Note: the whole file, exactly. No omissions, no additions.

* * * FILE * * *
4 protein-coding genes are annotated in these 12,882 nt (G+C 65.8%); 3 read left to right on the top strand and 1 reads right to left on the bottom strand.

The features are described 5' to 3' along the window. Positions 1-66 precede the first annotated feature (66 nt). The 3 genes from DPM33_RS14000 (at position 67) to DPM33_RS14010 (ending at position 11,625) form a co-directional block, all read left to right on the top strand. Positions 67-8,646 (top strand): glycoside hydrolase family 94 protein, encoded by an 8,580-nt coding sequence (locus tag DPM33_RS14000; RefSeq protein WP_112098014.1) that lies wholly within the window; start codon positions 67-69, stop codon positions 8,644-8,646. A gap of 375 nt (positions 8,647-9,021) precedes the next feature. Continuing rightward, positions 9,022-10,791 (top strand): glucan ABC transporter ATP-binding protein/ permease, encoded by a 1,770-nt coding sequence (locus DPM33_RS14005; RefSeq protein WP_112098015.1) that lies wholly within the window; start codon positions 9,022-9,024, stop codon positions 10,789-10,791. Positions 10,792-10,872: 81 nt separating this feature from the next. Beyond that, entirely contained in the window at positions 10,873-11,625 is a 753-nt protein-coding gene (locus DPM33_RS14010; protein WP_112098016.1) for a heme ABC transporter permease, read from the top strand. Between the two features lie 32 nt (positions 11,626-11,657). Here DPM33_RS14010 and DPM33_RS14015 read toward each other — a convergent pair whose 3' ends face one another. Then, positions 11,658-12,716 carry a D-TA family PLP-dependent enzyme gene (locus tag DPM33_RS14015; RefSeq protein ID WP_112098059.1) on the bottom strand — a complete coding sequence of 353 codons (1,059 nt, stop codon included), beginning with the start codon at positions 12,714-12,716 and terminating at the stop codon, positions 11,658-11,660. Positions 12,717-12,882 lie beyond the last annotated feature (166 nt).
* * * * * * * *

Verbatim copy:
4 protein-coding genes are annotated in these 12,882 nt (G+C 65.8%); 3 read left to right on the top strand and 1 reads right to left on the bottom strand.

The features are described 5' to 3' along the window. Positions 1-66 precede the first annotated feature (66 nt). The 3 genes from DPM33_RS14000 (at position 67) to DPM33_RS14010 (ending at position 11,625) form a co-directional block, all read left to right on the top strand. Positions 67-8,646 (top strand): glycoside hydrolase family 94 protein, encoded by an 8,580-nt coding sequence (locus tag DPM33_RS14000; RefSeq protein WP_112098014.1) that lies wholly within the window; start codon positions 67-69, stop codon positions 8,644-8,646. A gap of 375 nt (positions 8,647-9,021) precedes the next feature. Continuing rightward, positions 9,022-10,791 (top strand): glucan ABC transporter ATP-binding protein/ permease, encoded by a 1,770-nt coding sequence (locus DPM33_RS14005; RefSeq protein WP_112098015.1) that lies wholly within the window; start codon positions 9,022-9,024, stop codon positions 10,789-10,791. Positions 10,792-10,872: 81 nt separating this feature from the next. Beyond that, entirely contained in the window at positions 10,873-11,625 is a 753-nt protein-coding gene (locus DPM33_RS14010; protein WP_112098016.1) for a heme ABC transporter permease, read from the top strand. Between the two features lie 32 nt (positions 11,626-11,657). Here DPM33_RS14010 and DPM33_RS14015 read toward each other — a convergent pair whose 3' ends face one another. Then, positions 11,658-12,716 carry a D-TA family PLP-dependent enzyme gene (locus tag DPM33_RS14015; RefSeq protein ID WP_112098059.1) on the bottom strand — a complete coding sequence of 353 codons (1,059 nt, stop codon included), beginning with the start codon at positions 12,714-12,716 and terminating at the stop codon, positions 11,658-11,660. Positions 12,717-12,882 lie beyond the last annotated feature (166 nt).